INTRODUCTION

From Chicken Soup for the Soul in Menopause

Introduction

People like you and I, though mortal of course like everyone else, do not grow old no matter how long we live . . . [We] never cease to stand like curious children before the great mystery into which we were born.

Albert Einstein

Since I am the only female coauthor on this title, Jack and Mark agreed it was appropriate for me to pen the introduction. Smart men!

Creating this book has been different from the other titles I have produced with Jack and Mark, and for one primary reason: In reading the hundreds of stories submitted by people like you for this book, I had an epiphany—I was in menopause!

Prior to starting this book project, I was experiencing a great mystery in my life, just like the one Albert Einstein (one of my all-time favorites, next to Mark Twain) refers to in his quote above. Granted, you can interpret his quote in many ways, but I like to think that, as adults, we have the ability to retain a child-like exploration and curiosity about life. I’ll never get old, I always happily said to myself.

Well, that fantasy came to a screeching halt in late 2005 when I had to hold a restaurant menu at arm’s length! I was confused at first as I tried to focus, blaming my blurry eyesight on the fact that I had been working hard on the final manuscript for Chicken Soup for the Entrepreneur’s Soul. I knew there was just no way that I could have problems with my eyes—I was the only one in my entire family who had perfect vision, and I teased my siblings and parents about it, a lot.

Then I started to get my kids’ names mixed up. I called my teenage daughter Lahre by her younger brother’s name, Shawn, and vice versa. Huh? They were just as confused, but more so when I started doing it more often, also calling them by their dogs’ names—Shilo and Coco!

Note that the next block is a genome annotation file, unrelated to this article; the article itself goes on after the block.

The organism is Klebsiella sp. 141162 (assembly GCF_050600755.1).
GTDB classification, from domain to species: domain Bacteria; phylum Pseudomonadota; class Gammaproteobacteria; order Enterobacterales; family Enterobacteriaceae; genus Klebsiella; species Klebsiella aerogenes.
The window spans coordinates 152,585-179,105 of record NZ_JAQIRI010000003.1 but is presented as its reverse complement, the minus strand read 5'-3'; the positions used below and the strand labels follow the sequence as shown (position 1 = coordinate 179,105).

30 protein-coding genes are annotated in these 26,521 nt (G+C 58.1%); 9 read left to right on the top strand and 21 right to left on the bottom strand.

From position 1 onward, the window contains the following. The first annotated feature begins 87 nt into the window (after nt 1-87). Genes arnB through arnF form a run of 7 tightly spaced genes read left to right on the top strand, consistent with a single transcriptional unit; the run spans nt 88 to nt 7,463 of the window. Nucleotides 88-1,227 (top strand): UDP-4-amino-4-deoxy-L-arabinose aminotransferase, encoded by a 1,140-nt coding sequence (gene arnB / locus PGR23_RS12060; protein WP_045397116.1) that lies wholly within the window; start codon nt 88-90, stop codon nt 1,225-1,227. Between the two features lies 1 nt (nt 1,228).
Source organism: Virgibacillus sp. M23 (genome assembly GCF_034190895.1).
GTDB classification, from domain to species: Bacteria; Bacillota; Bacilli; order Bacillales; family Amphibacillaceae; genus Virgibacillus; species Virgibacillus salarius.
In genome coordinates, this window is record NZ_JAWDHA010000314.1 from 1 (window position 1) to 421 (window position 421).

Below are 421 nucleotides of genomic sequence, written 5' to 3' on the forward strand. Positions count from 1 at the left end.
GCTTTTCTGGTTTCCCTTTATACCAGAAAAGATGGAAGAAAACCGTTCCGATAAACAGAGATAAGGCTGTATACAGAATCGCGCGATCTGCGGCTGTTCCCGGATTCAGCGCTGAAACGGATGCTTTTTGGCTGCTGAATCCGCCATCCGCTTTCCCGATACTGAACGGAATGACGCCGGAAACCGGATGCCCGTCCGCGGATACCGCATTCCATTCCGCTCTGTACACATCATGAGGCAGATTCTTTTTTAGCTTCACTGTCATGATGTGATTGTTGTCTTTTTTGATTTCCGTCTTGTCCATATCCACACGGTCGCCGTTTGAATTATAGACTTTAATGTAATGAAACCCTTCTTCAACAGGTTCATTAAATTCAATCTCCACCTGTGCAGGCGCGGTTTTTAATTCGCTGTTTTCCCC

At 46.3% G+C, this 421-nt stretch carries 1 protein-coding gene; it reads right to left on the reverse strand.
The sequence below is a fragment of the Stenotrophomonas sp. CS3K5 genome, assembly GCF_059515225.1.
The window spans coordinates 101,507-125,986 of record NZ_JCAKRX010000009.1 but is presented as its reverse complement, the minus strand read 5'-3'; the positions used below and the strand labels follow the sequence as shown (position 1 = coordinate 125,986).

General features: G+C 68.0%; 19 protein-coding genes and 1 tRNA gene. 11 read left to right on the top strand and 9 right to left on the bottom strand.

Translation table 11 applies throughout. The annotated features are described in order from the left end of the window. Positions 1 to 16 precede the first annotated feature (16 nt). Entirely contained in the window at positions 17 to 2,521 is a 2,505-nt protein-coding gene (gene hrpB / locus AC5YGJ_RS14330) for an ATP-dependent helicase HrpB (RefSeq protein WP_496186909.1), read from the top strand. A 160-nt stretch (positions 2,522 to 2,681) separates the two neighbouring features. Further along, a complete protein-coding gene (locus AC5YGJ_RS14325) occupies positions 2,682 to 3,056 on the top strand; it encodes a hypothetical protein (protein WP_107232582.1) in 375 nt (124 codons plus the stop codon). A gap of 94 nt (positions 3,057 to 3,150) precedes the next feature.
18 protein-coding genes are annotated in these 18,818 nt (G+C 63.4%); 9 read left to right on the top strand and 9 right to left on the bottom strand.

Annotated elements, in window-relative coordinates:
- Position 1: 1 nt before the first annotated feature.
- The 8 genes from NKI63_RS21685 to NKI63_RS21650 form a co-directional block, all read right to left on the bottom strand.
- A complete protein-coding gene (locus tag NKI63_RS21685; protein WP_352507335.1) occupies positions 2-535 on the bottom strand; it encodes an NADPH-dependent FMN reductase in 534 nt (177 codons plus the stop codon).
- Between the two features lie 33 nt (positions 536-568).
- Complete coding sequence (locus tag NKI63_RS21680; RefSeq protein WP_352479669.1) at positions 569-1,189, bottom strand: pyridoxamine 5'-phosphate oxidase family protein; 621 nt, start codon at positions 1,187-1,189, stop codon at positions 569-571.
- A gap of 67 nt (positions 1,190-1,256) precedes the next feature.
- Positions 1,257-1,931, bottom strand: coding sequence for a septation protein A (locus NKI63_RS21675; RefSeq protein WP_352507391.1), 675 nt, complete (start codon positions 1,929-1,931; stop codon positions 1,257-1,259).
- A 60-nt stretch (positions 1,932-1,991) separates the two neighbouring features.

Next, my thought processes started to slip, and for the first time in my life I was at a loss for words. (If you know me, you’re probably laughing because you know I can TALK!) I was giving a live, on-air radio interview for Entrepreneur’s Soul from the comfort of my home office when I totally forgot the name of an entrepreneur from the book who started Famous Dave’s restaurants. Again, the chain is called Famous Dave’s. The answer is Dave Anderson, an amazing man and friend of mine. I stammered and stalled, then said, “Oh, we have many other wonderful entrepreneurs in the book,” trying to steer the interview in another direction. When I hung up, I turned around and, lo and behold, on my desk was Dave’s latest cookbook that he had sent as a gift. His smiling face and printed name were staring back at me.

By this time, Lahre and Shawn were onto my memory lapses and started with the, “Don’t you remember, Mom . . . you said I could stay up past eleven?” or “Mom, you promised we’d have pizza tonight!” I would just stare at them, then look to my hubby Ken for back-up. His memory’s worse than that of anyone I know, so he wasn’t much help!

But the most upsetting thing was that I was hot (and not in the way Ken enjoyed most). I’m naturally cold due to my low blood pressure, but all of a sudden I was hot— really HOT—all of the time! And sweaty, too, and it wasn’t only after my Jazzercise classes or treadmill workouts. What in the world is wrong with me? I worried, and often.

That’s when I had my epiphany. I started reading all the wonderful stories sent in for this book—stories from vision problems and memory loss, to confusion and chin-hairs (I didn’t want to share that personal story, but I do borrow Ken’s electric razor every other day), to weight gain (another story I left out, on purpose) and hot flashes. Many of the stories mirrored my life and my maladies!

“Whoa, wait a minute,” I proclaimed from my office chair one day when reading a menopause story about losing one’s mind, “This is happening to me!” I startled my sister Shayla, who is our assistant extraordinaire. Never mind that she’s nearly ten years younger than me and as beautiful and youthful as any thirty-something should be. She just laughed and said, “Lynnie, maybe you’re starting menopause—you are in your forties!”

Menopause. The word hit me hard. Then I smiled, thinking of my childlike curiosity about life, my curiosity to explore new things and revel in new experiences. That’s when I picked up the pile of submitted stories and read like crazy, learning from the women who have come before me. Thank you for your contributions to this book. I am forever grateful.

Dahlynn McKowen

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